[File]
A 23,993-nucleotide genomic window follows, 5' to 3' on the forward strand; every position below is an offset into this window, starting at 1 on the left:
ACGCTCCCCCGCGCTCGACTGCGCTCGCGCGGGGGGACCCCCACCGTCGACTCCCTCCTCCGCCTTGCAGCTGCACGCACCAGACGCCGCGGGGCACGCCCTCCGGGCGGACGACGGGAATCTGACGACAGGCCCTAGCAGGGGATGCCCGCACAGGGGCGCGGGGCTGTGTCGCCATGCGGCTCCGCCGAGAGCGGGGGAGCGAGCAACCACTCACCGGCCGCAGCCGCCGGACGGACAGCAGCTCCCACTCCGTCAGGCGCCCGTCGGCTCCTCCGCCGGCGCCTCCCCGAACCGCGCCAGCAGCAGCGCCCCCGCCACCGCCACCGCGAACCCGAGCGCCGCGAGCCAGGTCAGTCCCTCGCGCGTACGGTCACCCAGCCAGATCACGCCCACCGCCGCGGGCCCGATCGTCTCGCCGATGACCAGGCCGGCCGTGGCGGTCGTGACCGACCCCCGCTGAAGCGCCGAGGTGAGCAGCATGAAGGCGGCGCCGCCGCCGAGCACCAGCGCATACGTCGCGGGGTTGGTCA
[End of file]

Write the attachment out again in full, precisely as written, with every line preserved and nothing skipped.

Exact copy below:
A 23,993-nucleotide genomic window follows, 5' to 3' on the forward strand; every position below is an offset into this window, starting at 1 on the left:
ACGCTCCCCCGCGCTCGACTGCGCTCGCGCGGGGGGACCCCCACCGTCGACTCCCTCCTCCGCCTTGCAGCTGCACGCACCAGACGCCGCGGGGCACGCCCTCCGGGCGGACGACGGGAATCTGACGACAGGCCCTAGCAGGGGATGCCCGCACAGGGGCGCGGGGCTGTGTCGCCATGCGGCTCCGCCGAGAGCGGGGGAGCGAGCAACCACTCACCGGCCGCAGCCGCCGGACGGACAGCAGCTCCCACTCCGTCAGGCGCCCGTCGGCTCCTCCGCCGGCGCCTCCCCGAACCGCGCCAGCAGCAGCGCCCCCGCCACCGCCACCGCGAACCCGAGCGCCGCGAGCCAGGTCAGTCCCTCGCGCGTACGGTCACCCAGCCAGATCACGCCCACCGCCGCGGGCCCGATCGTCTCGCCGATGACCAGGCCGGCCGTGGCGGTCGTGACCGACCCCCGCTGAAGCGCCGAGGTGAGCAGCATGAAGGCGGCGCCGCCGCCGAGCACCAGCGCATACGTCGCGGGGTTGGTCA